by Ellen Gillingham
Roald Dahl wrote children’s book Fantastic Mr. Fox. His literary style reflects realism, alienation, and militarism. The book has a secular and dark tone likely due to the untimely deaths of Dahl’s close relatives. Themes in the story are simple and fable like. They include the reparations for stealing, protecting a family, and the destruction of growing up.
Wes Anderson expanded Roald Dahl’s children’s story to a feature-length film version. The film is quirky and focuses on a dysfunctional, modern, and anthropomorphic family of foxes. The film’s theme examines the difference between nature and nurture. Additionally, it is a story with a moral because the main character stops associating himself with crime, which leads to a happy conclusion. Finally, Fantastic Mr. Fox includes a message about how culture is socially aware and media saturated.
Wes Anderson captures the spirit of Dahl’s book and expands it with additional characters, plot events, and themes. The main challenge Anderson faced is that it was originally a British story. However, Anderson’s American quirkiness and soundtrack make the film version more reminiscent of American rather than British culture. This problem is extended when the American-voiced animals and British-voiced humans in the film are seen as dichotomist symbols for good and evil.
This source is a six part article that primarily focuses on a color analysis of Fantastic Mr. Fox. (One thing I noticed while watching the film, is how it was very orange/brown.)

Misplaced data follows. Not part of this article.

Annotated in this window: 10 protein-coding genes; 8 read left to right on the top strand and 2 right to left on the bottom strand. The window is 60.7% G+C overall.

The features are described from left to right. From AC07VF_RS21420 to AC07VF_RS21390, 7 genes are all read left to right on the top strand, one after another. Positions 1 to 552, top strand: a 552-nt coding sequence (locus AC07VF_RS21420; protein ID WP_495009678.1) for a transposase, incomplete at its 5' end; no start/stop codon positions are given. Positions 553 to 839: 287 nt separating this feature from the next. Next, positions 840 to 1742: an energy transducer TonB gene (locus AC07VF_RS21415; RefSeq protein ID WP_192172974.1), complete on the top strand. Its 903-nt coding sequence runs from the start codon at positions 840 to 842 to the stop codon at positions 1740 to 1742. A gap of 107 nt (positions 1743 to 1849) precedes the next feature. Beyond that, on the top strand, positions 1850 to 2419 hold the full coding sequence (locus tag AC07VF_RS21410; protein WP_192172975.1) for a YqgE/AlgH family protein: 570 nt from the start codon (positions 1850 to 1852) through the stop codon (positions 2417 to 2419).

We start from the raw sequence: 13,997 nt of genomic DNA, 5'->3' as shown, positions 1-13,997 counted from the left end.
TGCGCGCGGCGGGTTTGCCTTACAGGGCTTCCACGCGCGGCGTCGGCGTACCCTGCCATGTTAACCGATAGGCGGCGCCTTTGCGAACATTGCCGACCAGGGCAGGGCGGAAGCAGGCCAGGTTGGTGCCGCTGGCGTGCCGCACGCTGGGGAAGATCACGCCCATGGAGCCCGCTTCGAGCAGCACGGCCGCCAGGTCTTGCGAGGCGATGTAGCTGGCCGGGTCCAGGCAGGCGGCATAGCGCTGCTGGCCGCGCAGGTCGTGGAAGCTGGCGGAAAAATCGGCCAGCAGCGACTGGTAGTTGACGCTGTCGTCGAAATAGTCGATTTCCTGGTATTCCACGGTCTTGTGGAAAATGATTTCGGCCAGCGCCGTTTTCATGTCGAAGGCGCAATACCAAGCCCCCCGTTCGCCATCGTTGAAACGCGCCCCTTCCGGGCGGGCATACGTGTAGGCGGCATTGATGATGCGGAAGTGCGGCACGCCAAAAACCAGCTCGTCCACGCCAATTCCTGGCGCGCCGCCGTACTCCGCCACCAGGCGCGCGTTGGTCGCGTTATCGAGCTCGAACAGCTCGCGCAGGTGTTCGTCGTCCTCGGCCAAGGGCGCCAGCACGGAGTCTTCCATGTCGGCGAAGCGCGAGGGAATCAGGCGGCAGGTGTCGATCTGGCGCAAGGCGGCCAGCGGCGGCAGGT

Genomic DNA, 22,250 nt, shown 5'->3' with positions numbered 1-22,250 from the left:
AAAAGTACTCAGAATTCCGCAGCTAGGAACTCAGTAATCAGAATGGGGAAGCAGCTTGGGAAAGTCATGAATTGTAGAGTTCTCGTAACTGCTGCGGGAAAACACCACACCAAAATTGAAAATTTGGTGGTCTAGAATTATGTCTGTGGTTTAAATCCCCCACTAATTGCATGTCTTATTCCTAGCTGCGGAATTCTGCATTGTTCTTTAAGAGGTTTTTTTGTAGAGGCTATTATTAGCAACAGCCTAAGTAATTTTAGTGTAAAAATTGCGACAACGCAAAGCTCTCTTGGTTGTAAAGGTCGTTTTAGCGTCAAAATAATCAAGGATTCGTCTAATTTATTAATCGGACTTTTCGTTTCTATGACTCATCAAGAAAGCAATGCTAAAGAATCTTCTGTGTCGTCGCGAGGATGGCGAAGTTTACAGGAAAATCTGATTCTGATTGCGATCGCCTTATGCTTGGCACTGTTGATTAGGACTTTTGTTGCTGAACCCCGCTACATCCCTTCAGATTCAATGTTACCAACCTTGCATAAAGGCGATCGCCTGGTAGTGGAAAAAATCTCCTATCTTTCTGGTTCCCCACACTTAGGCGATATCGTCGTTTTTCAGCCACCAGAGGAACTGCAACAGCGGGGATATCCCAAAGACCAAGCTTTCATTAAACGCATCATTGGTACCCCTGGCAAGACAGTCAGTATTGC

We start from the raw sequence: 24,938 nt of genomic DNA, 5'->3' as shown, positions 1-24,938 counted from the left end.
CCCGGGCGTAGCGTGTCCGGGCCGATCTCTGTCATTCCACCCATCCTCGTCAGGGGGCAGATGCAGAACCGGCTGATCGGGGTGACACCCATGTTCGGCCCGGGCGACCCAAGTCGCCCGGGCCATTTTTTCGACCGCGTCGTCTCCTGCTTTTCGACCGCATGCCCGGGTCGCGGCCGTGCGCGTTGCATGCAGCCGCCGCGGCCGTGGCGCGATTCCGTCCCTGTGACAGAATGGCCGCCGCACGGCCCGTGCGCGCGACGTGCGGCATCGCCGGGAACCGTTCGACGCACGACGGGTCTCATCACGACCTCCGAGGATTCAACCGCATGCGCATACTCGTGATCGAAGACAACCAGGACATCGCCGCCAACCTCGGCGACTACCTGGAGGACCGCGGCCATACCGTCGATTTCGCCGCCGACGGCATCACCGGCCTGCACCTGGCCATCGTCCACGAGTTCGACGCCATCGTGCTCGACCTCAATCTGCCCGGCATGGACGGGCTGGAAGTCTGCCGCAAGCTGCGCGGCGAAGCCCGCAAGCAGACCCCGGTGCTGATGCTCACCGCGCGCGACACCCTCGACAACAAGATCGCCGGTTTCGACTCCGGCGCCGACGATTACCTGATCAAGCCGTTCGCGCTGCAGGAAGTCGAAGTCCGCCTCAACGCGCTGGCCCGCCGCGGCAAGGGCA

This article is about how Fantastic Mr. Fox is a well-deserving film from Wes Anderson because it leaves the viewers with a warm feeling.
This source is a blog that looks at the colors in Wes Anderson’s Fantastic Mr. Fox.
This blog from March 17, 2011 focuses on how the autumn colors (red, orange, and brown) are the only ones used in the film. The blog is important to understanding the film because it provides examples of how green lighting or color correction unifies elements in the shots. It also explains and provides images of how objects are painted. The blog also lists many the effects that the color pallet has on the perception of the film.
Fantastic Mr. Fox borrows from many different film genres (e.g. caper film, gangster film, western film, romantic-comedy)? Do these genres play well together? Does the film implicitly make the argument that genre-mashing is something that works well in films for children?
Fantastic Mr. Fox borrows from many different film genres that work well together like caper, gangster, western, and romantic-comedy. The film involves many story-lines that come together with Roald Dahl’s original story. For example, the action in the film has elements from gangster, western, and crime movies. On the other hand, Mr. and Mrs. Fox’s relationship adds aspects of a romantic-comedy to the movie. The genres not only play well together, but they allow the film to appeal to a wide audience. This makes the argument that genre-mashing is something that works well in films for children because the movie going experience for children often involves many children and parents. The genre-mashing gives every personality in the family something to enjoy. Overall, people of all ages can find an aspect of interest in this film.
“Listen, you’re Kiely. You’re an unbelievable nice guy; you’re job is really just to be available – I guess.”